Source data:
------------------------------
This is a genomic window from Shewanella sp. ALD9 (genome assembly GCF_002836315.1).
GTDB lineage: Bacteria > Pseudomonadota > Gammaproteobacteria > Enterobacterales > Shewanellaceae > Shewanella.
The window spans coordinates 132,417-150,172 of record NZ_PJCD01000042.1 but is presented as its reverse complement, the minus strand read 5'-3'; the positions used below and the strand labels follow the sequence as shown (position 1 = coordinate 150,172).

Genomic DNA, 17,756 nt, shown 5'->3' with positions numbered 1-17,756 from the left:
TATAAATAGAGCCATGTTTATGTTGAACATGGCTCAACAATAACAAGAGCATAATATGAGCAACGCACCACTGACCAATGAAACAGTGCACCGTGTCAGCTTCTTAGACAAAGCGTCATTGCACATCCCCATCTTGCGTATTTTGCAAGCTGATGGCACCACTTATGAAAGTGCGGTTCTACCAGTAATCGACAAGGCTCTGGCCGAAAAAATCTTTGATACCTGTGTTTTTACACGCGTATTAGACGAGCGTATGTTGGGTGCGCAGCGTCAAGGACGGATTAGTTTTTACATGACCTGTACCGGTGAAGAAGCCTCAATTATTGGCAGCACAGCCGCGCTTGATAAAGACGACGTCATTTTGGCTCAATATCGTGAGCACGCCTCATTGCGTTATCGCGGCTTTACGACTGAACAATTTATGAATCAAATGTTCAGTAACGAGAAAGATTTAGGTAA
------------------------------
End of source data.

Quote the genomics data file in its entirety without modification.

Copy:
This is a genomic window from Shewanella sp. ALD9 (genome assembly GCF_002836315.1).
GTDB lineage: Bacteria > Pseudomonadota > Gammaproteobacteria > Enterobacterales > Shewanellaceae > Shewanella.
The window spans coordinates 132,417-150,172 of record NZ_PJCD01000042.1 but is presented as its reverse complement, the minus strand read 5'-3'; the positions used below and the strand labels follow the sequence as shown (position 1 = coordinate 150,172).

Genomic DNA, 17,756 nt, shown 5'->3' with positions numbered 1-17,756 from the left:
TATAAATAGAGCCATGTTTATGTTGAACATGGCTCAACAATAACAAGAGCATAATATGAGCAACGCACCACTGACCAATGAAACAGTGCACCGTGTCAGCTTCTTAGACAAAGCGTCATTGCACATCCCCATCTTGCGTATTTTGCAAGCTGATGGCACCACTTATGAAAGTGCGGTTCTACCAGTAATCGACAAGGCTCTGGCCGAAAAAATCTTTGATACCTGTGTTTTTACACGCGTATTAGACGAGCGTATGTTGGGTGCGCAGCGTCAAGGACGGATTAGTTTTTACATGACCTGTACCGGTGAAGAAGCCTCAATTATTGGCAGCACAGCCGCGCTTGATAAAGACGACGTCATTTTGGCTCAATATCGTGAGCACGCCTCATTGCGTTATCGCGGCTTTACGACTGAACAATTTATGAATCAAATGTTCAGTAACGAGAAAGATTTAGGTAA